The Kenya Integrated Water, Sanitation and Hygiene (KIWASH) Project is a $51 million five-year activity (October 2015 to September 2020) funded by USAID/Kenya and East Africa (USAID/KEA) and implemented by a consortium led by DAI. The goal of KIWASH is to improve lives and health through development and management of sustainable water, sanitation and hygiene (WASH) services in Kenya. Its purpose is to institutionalize catalytic models of sustainable service delivery for accelerated water and sanitation access in target counties and to improve complementary hygiene behaviors. KIWASH is partnering with water and sanitation providers to develop bankable business plans, improve operations, and facilitate access to financing. In parallel, behavior-change communications linked to community-led total sanitation and hygiene are designed stimulate demand for improved household sanitation, hygiene, and nutrition. KIWASH activities are implemented in nine counties in two principal focus areas: Busia, Nyamira, Migori, Siaya, Kisumu and Kakamega counties in the Lake Victoria Focus Area, and Kitui, Makueni, and Nairobi counties in Tana/Athi Focus Area.
To improve water services, KIWASH will assist water service providers (WSPs) in expanding household connections and extending their networks to unserved communities. In rural areas, we will work with counties, WSPs, and private entrepreneurs to expand and improve operations and management of existing community drinking water systems. We will also work with Water Resource Users Association to improve catchment area protection and water access, and improve sanitation and multi-use services that reinforce KIWASH interventions in nutrition. To improve access to sanitation services and reduce open defecation, we will work with counties that make strong commitments to apply the community-led total sanitation (CLTS) approach and engage with private sector providers to make access to household latrines/toilets more affordable.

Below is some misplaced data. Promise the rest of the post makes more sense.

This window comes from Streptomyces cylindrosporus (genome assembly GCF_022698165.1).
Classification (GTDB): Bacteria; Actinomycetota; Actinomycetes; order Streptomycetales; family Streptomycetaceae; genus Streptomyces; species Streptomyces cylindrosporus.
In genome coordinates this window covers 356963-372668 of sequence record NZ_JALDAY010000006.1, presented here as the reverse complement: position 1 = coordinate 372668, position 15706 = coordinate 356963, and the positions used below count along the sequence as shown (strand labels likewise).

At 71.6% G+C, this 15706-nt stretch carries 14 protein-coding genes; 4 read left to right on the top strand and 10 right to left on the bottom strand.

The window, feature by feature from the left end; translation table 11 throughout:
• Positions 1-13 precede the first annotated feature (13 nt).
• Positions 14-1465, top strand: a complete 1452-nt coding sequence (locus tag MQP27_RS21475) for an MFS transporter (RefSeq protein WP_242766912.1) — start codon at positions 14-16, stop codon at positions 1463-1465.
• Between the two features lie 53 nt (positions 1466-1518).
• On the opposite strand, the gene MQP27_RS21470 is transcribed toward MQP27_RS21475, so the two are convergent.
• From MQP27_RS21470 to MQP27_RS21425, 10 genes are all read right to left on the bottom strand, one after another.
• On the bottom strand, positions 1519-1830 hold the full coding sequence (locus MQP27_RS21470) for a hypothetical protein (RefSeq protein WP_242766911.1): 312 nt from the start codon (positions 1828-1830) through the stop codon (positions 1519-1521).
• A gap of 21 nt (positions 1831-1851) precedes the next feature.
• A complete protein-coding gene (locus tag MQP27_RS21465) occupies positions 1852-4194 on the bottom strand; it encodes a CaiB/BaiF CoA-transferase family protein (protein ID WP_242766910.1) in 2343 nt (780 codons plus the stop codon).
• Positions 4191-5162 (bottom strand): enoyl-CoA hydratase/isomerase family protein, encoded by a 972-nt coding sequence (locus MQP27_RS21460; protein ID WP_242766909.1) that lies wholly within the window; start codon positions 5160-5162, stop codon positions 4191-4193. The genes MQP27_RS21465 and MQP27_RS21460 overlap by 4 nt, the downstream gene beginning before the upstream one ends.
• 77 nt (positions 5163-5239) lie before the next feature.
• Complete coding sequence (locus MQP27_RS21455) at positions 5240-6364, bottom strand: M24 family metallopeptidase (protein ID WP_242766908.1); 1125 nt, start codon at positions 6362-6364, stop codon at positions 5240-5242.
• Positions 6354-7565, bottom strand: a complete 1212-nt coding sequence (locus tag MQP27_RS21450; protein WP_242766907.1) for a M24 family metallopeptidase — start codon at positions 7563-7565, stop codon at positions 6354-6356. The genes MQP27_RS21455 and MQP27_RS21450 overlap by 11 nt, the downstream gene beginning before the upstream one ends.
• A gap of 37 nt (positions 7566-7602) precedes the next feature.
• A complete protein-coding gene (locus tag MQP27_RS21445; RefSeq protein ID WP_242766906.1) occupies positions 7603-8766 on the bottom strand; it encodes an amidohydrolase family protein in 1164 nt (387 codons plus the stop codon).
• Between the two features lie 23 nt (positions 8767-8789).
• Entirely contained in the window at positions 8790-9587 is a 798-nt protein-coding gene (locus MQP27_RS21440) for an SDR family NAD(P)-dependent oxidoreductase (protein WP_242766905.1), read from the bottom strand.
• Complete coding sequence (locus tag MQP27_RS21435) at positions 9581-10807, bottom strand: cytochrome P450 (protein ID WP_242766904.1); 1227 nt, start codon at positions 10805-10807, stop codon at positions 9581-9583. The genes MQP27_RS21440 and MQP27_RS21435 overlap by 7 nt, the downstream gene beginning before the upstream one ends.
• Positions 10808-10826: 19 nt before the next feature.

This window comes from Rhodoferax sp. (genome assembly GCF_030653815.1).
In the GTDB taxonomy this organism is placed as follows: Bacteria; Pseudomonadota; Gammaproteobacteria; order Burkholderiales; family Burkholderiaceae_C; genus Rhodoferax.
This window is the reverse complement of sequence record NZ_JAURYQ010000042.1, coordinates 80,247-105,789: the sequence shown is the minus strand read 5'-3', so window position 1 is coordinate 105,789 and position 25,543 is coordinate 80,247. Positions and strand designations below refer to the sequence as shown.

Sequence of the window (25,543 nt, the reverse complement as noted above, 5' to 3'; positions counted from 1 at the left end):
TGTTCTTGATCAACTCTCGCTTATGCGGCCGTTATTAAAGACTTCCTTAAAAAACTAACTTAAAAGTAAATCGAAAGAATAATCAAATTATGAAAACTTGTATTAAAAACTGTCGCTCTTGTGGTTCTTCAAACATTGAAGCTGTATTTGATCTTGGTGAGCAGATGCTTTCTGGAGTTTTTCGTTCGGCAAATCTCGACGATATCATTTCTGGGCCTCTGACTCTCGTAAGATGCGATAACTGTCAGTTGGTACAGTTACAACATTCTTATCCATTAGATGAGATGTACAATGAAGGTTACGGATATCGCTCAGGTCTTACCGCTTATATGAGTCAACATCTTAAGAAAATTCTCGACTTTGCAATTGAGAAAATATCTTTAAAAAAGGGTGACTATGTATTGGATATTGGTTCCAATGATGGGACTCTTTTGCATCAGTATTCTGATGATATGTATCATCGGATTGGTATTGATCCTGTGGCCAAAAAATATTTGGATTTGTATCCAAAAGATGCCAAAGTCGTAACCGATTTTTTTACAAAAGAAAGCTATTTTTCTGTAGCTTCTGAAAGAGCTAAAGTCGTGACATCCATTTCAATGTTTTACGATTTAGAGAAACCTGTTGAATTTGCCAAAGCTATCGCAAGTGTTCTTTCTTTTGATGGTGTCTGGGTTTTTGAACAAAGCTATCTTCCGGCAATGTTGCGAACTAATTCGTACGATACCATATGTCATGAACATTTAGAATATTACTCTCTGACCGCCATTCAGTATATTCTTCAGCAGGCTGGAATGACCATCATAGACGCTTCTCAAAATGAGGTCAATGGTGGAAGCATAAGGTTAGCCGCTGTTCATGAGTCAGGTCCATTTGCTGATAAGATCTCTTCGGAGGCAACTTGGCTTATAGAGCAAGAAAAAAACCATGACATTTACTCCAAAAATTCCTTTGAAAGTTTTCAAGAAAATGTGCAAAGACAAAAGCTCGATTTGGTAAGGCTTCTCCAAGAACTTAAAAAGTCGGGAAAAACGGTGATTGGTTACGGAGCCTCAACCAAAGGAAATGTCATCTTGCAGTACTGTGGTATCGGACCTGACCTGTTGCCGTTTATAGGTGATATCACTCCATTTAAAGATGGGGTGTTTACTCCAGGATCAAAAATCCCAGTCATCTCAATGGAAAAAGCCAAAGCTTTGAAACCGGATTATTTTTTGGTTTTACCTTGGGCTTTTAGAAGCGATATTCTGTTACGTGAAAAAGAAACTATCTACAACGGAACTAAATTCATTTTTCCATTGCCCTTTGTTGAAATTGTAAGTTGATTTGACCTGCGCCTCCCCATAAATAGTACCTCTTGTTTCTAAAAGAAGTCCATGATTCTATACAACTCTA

The identification of gaps, prioritization of needs, definition of strategic objectives, and the program’s technical approach were developed in a collaborative process led by the Millennium Water Alliance (MWA) in consultation with national and county governments, donors, non-governmental organizations and the private sector. The Kenya RAPID program rejects the “business-as-usual” approach to development. All five counties and every one of the partners is a co-investor: human capital, financial capital, software, equipment, and other organizational resources will be collectively employed to achieve impact.
KIWASH will work through public health clinics and local organizations already active in the agricultural and health/nutrition sectors (community savings groups, farmer groups, and community care groups), prioritizing locations with high percentages of malnourished or stunted children and where there are opportunities to link with related USAID activities. The KIWASH project is structured has seven main output areas (or program objectives):
The expected outcomes are to:
The actual outcomes were: